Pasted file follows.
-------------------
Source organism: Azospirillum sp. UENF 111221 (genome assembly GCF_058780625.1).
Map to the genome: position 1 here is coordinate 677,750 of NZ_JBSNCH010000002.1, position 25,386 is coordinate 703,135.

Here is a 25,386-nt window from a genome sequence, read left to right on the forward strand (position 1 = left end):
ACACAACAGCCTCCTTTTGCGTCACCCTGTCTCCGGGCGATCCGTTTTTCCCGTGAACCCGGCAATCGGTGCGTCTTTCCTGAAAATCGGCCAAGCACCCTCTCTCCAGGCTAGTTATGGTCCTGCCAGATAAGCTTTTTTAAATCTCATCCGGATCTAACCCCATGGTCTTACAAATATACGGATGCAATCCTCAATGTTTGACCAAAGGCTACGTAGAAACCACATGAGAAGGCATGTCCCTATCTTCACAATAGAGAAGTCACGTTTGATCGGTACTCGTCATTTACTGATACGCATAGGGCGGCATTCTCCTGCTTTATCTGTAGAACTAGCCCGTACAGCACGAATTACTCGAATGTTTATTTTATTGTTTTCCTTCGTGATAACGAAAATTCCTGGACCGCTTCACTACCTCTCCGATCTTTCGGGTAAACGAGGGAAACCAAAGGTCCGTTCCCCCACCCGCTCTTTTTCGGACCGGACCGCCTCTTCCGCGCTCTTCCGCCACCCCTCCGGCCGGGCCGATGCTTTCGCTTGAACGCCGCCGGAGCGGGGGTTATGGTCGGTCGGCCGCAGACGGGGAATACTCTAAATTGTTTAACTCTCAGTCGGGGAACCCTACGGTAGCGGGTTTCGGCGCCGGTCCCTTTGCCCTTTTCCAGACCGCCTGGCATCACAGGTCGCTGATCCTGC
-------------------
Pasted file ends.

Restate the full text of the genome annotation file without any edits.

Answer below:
Source organism: Azospirillum sp. UENF 111221 (genome assembly GCF_058780625.1).
Map to the genome: position 1 here is coordinate 677,750 of NZ_JBSNCH010000002.1, position 25,386 is coordinate 703,135.

Here is a 25,386-nt window from a genome sequence, read left to right on the forward strand (position 1 = left end):
ACACAACAGCCTCCTTTTGCGTCACCCTGTCTCCGGGCGATCCGTTTTTCCCGTGAACCCGGCAATCGGTGCGTCTTTCCTGAAAATCGGCCAAGCACCCTCTCTCCAGGCTAGTTATGGTCCTGCCAGATAAGCTTTTTTAAATCTCATCCGGATCTAACCCCATGGTCTTACAAATATACGGATGCAATCCTCAATGTTTGACCAAAGGCTACGTAGAAACCACATGAGAAGGCATGTCCCTATCTTCACAATAGAGAAGTCACGTTTGATCGGTACTCGTCATTTACTGATACGCATAGGGCGGCATTCTCCTGCTTTATCTGTAGAACTAGCCCGTACAGCACGAATTACTCGAATGTTTATTTTATTGTTTTCCTTCGTGATAACGAAAATTCCTGGACCGCTTCACTACCTCTCCGATCTTTCGGGTAAACGAGGGAAACCAAAGGTCCGTTCCCCCACCCGCTCTTTTTCGGACCGGACCGCCTCTTCCGCGCTCTTCCGCCACCCCTCCGGCCGGGCCGATGCTTTCGCTTGAACGCCGCCGGAGCGGGGGTTATGGTCGGTCGGCCGCAGACGGGGAATACTCTAAATTGTTTAACTCTCAGTCGGGGAACCCTACGGTAGCGGGTTTCGGCGCCGGTCCCTTTGCCCTTTTCCAGACCGCCTGGCATCACAGGTCGCTGATCCTGC